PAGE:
Disaster Would Overwhelm Hospitals, Author Warns Are United States hospitals equipped to handle a flu pandemic or a major terrorist attack? Stephen Flynn, author of The Edge of Disaster, sizes up the United States medical system and finds it sorely lacking.

Disaster Would Overwhelm Hospitals, Author Warns

  • Download
  • <iframe src="https://www.npr.org/player/embed/7514969/7518409" width="100%" height="290" frameborder="0" scrolling="no" title="NPR embedded audio player">
  • Transcript


This is MORNING EDITION from NPR News. With Steve Inskeep, I'm Renee Montagne.

And this week we've been hearing from a security expert who is warning that we should do more to prepare for disasters.

Mr. STEPHEN FLYNN (Author, "The Edge of Disaster"): You know, we're focused on what's myopically on preventing every act of terror, which is a bit of a - which, frankly, is an impossibility. But what we can do and what we can control is how we respond when terrorist incidents happen or when accidents happen.

MONTAGNE: Stephen Flynn showed us a port here in Southern California that he says could be better prepared for attack, and he's been telling Steve Inskeep about a series of vulnerable points.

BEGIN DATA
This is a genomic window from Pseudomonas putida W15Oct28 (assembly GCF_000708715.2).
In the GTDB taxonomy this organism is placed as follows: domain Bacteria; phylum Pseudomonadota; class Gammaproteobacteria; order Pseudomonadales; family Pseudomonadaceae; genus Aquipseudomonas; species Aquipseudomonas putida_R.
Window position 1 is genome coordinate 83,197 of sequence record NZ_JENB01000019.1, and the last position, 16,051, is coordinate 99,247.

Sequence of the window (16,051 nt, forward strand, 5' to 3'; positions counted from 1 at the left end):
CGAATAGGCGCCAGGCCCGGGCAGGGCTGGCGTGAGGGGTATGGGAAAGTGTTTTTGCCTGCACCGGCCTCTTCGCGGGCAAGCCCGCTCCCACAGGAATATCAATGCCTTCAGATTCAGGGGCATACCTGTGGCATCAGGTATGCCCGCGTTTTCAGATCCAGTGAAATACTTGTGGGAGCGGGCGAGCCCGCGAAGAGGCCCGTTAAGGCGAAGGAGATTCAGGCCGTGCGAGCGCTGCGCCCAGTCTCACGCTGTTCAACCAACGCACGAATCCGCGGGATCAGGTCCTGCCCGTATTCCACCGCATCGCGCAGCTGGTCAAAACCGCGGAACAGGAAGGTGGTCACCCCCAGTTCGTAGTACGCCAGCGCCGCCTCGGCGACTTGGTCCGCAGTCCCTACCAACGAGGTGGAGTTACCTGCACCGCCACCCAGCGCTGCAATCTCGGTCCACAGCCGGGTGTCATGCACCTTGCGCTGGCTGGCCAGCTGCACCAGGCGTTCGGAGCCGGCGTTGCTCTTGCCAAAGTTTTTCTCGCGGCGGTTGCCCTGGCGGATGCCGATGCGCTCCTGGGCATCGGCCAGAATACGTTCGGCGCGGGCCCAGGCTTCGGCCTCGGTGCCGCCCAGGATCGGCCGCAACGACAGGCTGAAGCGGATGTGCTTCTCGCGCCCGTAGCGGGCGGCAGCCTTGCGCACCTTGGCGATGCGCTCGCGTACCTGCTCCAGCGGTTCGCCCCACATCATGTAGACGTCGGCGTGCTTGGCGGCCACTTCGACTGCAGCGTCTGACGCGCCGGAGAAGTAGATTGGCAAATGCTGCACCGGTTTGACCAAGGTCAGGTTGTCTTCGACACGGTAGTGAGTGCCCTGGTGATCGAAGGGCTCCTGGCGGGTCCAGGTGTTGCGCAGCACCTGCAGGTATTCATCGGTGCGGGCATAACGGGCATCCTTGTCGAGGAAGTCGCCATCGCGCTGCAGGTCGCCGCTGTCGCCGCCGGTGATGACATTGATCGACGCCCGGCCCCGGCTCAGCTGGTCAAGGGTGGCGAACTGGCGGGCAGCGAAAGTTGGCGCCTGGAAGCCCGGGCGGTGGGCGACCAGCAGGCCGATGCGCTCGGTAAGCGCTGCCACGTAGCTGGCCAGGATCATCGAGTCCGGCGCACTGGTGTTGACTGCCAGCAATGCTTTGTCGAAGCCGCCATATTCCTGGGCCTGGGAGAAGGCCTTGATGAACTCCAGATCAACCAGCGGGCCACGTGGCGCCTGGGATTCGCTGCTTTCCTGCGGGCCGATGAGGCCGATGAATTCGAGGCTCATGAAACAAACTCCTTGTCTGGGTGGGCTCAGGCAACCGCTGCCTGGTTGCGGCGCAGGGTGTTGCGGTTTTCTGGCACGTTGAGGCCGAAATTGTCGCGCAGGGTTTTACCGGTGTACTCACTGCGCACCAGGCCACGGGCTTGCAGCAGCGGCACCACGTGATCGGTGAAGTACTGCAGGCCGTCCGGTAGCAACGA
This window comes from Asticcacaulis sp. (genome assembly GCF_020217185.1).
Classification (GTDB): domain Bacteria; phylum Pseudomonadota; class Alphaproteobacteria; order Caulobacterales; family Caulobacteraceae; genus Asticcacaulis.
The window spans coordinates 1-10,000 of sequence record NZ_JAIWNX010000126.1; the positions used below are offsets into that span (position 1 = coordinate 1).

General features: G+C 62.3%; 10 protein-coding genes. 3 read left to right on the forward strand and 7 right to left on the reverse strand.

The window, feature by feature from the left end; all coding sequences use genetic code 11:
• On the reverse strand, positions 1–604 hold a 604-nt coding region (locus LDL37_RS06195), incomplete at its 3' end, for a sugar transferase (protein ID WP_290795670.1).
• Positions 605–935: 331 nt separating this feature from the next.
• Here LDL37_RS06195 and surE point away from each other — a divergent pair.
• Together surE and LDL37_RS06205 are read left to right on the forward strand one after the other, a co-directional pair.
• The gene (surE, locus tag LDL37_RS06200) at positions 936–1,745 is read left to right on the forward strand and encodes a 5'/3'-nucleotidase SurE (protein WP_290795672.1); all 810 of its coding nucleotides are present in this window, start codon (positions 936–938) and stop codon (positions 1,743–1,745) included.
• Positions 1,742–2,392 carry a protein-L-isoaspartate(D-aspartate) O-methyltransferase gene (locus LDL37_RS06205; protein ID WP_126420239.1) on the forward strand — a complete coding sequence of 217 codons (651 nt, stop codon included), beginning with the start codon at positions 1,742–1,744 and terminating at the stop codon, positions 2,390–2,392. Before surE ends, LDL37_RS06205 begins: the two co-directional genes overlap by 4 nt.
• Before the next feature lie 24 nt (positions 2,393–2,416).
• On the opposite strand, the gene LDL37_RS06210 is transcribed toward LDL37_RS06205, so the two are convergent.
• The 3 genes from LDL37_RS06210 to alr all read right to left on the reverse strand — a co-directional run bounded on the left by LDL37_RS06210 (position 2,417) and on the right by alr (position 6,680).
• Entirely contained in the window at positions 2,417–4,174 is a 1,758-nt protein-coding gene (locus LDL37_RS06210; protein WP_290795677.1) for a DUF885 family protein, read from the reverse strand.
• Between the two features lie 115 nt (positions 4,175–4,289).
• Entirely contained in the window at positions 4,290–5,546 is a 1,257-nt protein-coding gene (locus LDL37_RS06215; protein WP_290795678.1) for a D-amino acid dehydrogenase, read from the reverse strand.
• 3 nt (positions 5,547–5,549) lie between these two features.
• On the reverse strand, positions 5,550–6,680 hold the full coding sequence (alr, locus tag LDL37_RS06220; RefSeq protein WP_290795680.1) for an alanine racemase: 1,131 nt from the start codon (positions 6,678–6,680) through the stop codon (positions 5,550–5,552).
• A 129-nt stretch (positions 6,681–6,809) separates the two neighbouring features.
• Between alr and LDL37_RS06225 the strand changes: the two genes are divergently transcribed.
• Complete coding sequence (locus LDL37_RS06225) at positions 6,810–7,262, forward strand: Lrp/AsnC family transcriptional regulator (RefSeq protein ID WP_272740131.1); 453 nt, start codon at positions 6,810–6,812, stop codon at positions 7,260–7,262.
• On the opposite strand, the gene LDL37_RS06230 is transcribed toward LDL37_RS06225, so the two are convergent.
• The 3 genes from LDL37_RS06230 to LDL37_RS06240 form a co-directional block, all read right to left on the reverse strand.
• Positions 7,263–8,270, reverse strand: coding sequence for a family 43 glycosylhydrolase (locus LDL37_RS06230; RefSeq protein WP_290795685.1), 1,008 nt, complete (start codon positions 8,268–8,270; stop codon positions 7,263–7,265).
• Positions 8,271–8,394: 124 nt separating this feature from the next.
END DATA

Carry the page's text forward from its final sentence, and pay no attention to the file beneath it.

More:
STEVE INSKEEP: And that includes a California levee system that is not ready for an earthquake.

Mr. FLYNN: What will happen is the ground will shake, and the peat soil in the sand foundations of these levees will essentially shake and liquefy, as its called. And you will have massive breaches of this levee system.

INSKEEP: Stephen Flynn is the author of a book called "The Edge of Disaster," and to finish our conversations, we asked him to stop by a hospital in the nation's capital.

Mr. FLYNN: Well I'm here in a emergency room in a Washington-area hospital, and a few people are straggling in looking to get their appointments for coping with what ailments they have today.

INSKEEP: When you as a professional in security issues look at emergency room like this, what are you looking for?

Mr. FLYNN: Well I'm looking for, really, is surge capacity. Is this a place that could really manage a catastrophic event? Look around and say, Jesus, this kind of place that couldn't handle potentially hundreds or thousands of casualties, all requiring triage and other kinds of life-and-death care.